“We planned the new building so that much of the often-hidden equipment is visible, allowing visitors to observe and learn how the structure functions,” said Dr. Mustapha Beydoun, Vice President & Chief Operating Officer of HARC. “As a research hub, HARC is a collaborative organization. We want to make this new building available for use as a compatible place for community partners to hold meetings and for visitors to learn about sustainability.”
The key sustainable elements in HARC’s new building revolve around energy efficiency, water stewardship and materials reduction.
- Water Stewardship: Rainfall runoff from the roof and parking lot of HARC is directed toward vegetated bioswales. The bioswales feature native and water smart plants and run adjacent to the preserved forest habitats. Natural and restored habitats facilitate landscape regeneration. Low-flow water fixtures in the building are calibrated to reduce potable water use.
- Energy Efficiency: The new facility features geothermal heat exchange, a high-performance building envelope and rain screen, appropriately sized mechanical and air distribution systems, and day lighting. A share of the building’s electricity needs will be generated from roof-mounted solar photovoltaics. Through these strategies, the campus will attain a very close to “net zero” operational status.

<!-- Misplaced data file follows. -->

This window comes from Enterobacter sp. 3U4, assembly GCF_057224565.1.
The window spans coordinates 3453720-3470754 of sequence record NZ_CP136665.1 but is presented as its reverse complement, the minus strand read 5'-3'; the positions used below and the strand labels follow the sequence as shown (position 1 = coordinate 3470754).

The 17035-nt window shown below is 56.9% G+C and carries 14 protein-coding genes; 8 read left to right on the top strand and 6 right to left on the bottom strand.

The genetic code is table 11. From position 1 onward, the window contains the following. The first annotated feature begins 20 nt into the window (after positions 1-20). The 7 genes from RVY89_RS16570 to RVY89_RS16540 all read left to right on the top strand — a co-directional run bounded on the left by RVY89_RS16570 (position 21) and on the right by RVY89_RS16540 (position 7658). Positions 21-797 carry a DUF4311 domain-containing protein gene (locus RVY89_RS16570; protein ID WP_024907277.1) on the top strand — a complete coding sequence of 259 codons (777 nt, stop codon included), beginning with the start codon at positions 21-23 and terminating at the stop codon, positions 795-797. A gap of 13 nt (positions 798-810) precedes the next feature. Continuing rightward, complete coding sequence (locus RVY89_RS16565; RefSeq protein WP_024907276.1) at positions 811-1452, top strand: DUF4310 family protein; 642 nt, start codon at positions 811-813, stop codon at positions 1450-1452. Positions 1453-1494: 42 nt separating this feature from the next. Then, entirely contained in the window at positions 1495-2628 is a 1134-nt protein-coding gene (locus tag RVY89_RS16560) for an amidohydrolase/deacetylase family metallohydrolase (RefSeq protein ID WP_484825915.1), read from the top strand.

- Materials Reduction: Building design seeks to lessen the carbon footprint of the structural systems as well as minimize layers of finished materials where possible; exposed structure and polished concrete floors are examples of strategies employed. Thirty-one percent of materials used in the building were obtained from the local region. All building finishes were low in volatile organic compound (VOC) content. Building waste was minimized and 88 percent of waste generated during construction was recycled.
“In starting the design process with HARC, it was important that we began with the end in mind,” said Rives Taylor, Regional Sustainability Leader and Firm-wide Design Resilience Director within Gensler’s Houston office, which designed the space. “We began by setting clear end goals with HARC’s leadership on the layout, programming and sustainability outcomes desired for their new building, which allowed us to work efficiently and cost effectively throughout the design, engineering and construction process to deliver a productive workspace within the greenest building in the greenest community.”
For an interactive story map about the project from start to finish, please follow the link HERE. HARC’s new, high-performance headquarters building was funded through capital campaign donations from the Endowment for Regional Sustainability Science, Houston Endowment, and The Cynthia and George Mitchell Foundation.
HARC was founded in 1982 by George P. Mitchell and works as a nonprofit research hub providing independent analysis on energy, air, and water issues to people seeking scientific answers. HARC is focused on building a sustainable future that helps people thrive and nature flourish. Learn more at www.HARCresearch.org.